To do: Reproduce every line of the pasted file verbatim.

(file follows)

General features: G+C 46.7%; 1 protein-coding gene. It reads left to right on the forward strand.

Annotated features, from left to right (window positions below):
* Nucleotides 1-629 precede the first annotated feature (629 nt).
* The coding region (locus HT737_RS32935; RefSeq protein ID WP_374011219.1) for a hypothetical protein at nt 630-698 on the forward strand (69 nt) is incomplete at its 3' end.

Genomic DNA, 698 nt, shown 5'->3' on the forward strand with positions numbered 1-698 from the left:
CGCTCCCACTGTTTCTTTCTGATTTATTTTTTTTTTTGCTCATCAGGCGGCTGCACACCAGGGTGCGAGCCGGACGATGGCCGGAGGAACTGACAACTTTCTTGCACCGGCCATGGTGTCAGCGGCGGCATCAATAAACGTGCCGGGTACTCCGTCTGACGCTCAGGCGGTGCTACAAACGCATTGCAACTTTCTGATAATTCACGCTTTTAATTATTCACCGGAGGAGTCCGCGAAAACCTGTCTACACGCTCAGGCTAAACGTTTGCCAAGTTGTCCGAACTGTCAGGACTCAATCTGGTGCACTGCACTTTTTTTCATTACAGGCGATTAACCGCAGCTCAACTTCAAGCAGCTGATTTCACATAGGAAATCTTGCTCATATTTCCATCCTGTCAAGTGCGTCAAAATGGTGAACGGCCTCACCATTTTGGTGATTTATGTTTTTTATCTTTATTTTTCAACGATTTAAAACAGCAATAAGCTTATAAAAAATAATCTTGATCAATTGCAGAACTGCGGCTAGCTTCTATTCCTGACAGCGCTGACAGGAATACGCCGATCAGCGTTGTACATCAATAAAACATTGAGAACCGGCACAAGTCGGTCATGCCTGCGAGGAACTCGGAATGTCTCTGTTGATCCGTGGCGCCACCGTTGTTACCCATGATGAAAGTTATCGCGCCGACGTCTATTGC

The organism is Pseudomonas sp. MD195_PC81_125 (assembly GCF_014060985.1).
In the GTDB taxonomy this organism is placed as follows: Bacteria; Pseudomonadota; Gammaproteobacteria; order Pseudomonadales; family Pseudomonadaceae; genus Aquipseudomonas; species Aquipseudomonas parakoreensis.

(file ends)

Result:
General features: G+C 46.7%; 1 protein-coding gene. It reads left to right on the forward strand.

Annotated features, from left to right (window positions below):
* Nucleotides 1-629 precede the first annotated feature (629 nt).
* The coding region (locus HT737_RS32935; RefSeq protein ID WP_374011219.1) for a hypothetical protein at nt 630-698 on the forward strand (69 nt) is incomplete at its 3' end.

Genomic DNA, 698 nt, shown 5'->3' on the forward strand with positions numbered 1-698 from the left:
CGCTCCCACTGTTTCTTTCTGATTTATTTTTTTTTTTGCTCATCAGGCGGCTGCACACCAGGGTGCGAGCCGGACGATGGCCGGAGGAACTGACAACTTTCTTGCACCGGCCATGGTGTCAGCGGCGGCATCAATAAACGTGCCGGGTACTCCGTCTGACGCTCAGGCGGTGCTACAAACGCATTGCAACTTTCTGATAATTCACGCTTTTAATTATTCACCGGAGGAGTCCGCGAAAACCTGTCTACACGCTCAGGCTAAACGTTTGCCAAGTTGTCCGAACTGTCAGGACTCAATCTGGTGCACTGCACTTTTTTTCATTACAGGCGATTAACCGCAGCTCAACTTCAAGCAGCTGATTTCACATAGGAAATCTTGCTCATATTTCCATCCTGTCAAGTGCGTCAAAATGGTGAACGGCCTCACCATTTTGGTGATTTATGTTTTTTATCTTTATTTTTCAACGATTTAAAACAGCAATAAGCTTATAAAAAATAATCTTGATCAATTGCAGAACTGCGGCTAGCTTCTATTCCTGACAGCGCTGACAGGAATACGCCGATCAGCGTTGTACATCAATAAAACATTGAGAACCGGCACAAGTCGGTCATGCCTGCGAGGAACTCGGAATGTCTCTGTTGATCCGTGGCGCCACCGTTGTTACCCATGATGAAAGTTATCGCGCCGACGTCTATTGC

The organism is Pseudomonas sp. MD195_PC81_125 (assembly GCF_014060985.1).
In the GTDB taxonomy this organism is placed as follows: Bacteria; Pseudomonadota; Gammaproteobacteria; order Pseudomonadales; family Pseudomonadaceae; genus Aquipseudomonas; species Aquipseudomonas parakoreensis.